The rest of the cast isn't really given any attention when it comes to character development either. Shane is just as awkward as he ever was, Andy is still struggling with the feelings he has for Nancy, Doug is still just an over-the-top cliché of a stoner without three brain cells to rub together (a real shame, since at the beginning of the series he was an average working man that happened to smoke pot), and Silas is still just going along for the ride. If there was a single character that I absolutely had to choose for advancing the furthest this season though, I guess Silas would be it. He finds out a revelation about his family history that's sure to change his plans for the future, and he's also aspiring to go to college. Other than that though, there are no surprises this year in regards to anyone else. It's just more of the same, with the exception that they have a few different backdrops to work with yet again. As with the last season, I found myself unable to empathize with any of the characters. I couldn't care less about who lives, who dies, who goes to jail, or whatever other fate could possibly await the Botwin clan. Just as there's no substance to the plot, there's no substance of any value for these characters anymore. Gone are the days where Nancy used to find a connection with every housewife across America, Andy was merely the bad influential uncle, a tale of love actually existed with the likes of Conrad, and Shane was just a little boy trying to figure out his place in this cruel, cruel world. So be it.
Rating this season purely on the substance-free spectacle alone, it's still the most disappointing season of the series to date. I can understand why Jenji Kohan wouldn't change her series back to its original winning formula this late in the game. It just seems like it's probably too late for that now, and besides, the spectacle angle has helped to keep the ratings up. Of course, the problem with producing a spectacle, is that it really needs to be something worth watching in the end, and the sixth season is far from it. Every episode of season 5 seemed more unbelievable than the last, almost in a good way. In the sixth season however, the only thing more unbelievable than the events in the preceding year, is just how routine all of this seems by now. It's old hat, old news, kaput. I guess that's probably why Jenji is claiming that the next season may be the last, because seven years would be 'a good run'. Hopefully things are able to turn around for the better, but if this season is any indication of where the series is headed, it may not even be worth sticking around to see the end. I've been a 'fan' since the beginning, but this viewer has reached his breaking point. I need more than just a string of 'oh no she didn't!' moments to stay interested. If you've never had a problem with how the last few seasons of the show have been rapidly dumbed down, then you probably won't find much wrong with this collection of 13 episodes. Those of you who have been growing increasingly weary over the direction the show has been heading, you may want to approach this year with caution.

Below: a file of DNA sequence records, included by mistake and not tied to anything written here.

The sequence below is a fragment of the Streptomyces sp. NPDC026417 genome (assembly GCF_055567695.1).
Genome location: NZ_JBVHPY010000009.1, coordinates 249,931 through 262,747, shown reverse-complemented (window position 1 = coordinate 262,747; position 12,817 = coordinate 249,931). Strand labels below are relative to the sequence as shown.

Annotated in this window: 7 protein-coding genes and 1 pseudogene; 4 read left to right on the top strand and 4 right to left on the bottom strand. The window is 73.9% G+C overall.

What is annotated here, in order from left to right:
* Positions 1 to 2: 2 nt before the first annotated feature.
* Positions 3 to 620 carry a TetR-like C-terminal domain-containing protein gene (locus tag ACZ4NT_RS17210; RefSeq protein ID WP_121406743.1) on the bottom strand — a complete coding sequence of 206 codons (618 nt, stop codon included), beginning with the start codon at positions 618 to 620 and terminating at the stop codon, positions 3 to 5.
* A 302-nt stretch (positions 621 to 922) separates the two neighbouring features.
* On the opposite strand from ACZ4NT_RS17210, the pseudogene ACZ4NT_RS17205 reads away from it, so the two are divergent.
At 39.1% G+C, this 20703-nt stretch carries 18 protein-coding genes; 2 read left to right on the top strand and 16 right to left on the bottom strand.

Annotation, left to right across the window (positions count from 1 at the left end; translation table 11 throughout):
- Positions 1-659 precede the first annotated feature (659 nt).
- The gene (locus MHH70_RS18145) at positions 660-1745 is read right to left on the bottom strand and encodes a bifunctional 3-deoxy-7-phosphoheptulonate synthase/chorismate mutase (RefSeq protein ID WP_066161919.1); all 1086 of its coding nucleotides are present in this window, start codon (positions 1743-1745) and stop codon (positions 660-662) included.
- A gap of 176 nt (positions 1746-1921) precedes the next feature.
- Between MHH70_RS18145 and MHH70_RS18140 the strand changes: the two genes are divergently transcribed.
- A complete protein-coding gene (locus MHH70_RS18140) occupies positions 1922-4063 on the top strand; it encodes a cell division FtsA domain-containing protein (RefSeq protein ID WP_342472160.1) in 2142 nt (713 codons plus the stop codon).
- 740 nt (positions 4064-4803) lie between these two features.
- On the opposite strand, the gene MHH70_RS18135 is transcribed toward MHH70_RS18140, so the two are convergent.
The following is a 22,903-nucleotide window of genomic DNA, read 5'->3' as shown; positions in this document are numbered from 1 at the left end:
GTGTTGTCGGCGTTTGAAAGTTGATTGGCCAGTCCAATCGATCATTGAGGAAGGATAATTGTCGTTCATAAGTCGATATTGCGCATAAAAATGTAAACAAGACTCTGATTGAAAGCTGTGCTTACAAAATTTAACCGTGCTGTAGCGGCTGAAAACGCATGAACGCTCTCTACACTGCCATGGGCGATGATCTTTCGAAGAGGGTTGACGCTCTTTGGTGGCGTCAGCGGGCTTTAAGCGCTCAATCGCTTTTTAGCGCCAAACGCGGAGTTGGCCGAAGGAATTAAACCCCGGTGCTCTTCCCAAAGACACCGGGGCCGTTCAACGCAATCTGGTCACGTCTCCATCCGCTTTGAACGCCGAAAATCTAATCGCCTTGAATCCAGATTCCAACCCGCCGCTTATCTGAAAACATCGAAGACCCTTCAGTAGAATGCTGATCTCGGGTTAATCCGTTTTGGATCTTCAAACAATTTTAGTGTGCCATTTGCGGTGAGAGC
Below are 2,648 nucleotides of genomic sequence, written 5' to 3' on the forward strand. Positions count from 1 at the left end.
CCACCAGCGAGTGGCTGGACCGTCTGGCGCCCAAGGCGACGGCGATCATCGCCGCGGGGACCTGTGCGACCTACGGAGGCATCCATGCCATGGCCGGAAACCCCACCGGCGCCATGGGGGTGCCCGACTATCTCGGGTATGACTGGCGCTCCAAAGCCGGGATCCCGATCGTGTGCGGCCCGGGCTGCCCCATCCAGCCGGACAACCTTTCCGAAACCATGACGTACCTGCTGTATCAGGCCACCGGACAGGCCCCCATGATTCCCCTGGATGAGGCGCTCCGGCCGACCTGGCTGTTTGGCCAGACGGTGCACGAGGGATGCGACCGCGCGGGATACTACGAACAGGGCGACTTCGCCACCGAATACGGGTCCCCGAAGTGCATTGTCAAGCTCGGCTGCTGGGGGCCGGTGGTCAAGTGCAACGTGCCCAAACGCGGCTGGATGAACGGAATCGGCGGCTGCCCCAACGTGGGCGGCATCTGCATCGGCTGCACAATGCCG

Encoded at 1080p with the AVC codec at a 1.78:1 aspect ratio, Weeds - Season Six looks fantastic on Blu. The picture is sharp, clarity is immaculate most of the time, the contrast is impressive at both ends of the spectrum, skin tones are accurate, and colors are bold and lifelike. This provides a great amount of depth and dimensionality to make the show seems as if it's taking place behind a window rather than a television screen. Simply put, this is a great improvement over what Showtime is able to broadcast over the air. Showtime continues to prove that it knows how to treat its properties in the home video market, at least where A/V is concerned. If you've never had the chance to see Weeds in full 1080p, now's the time.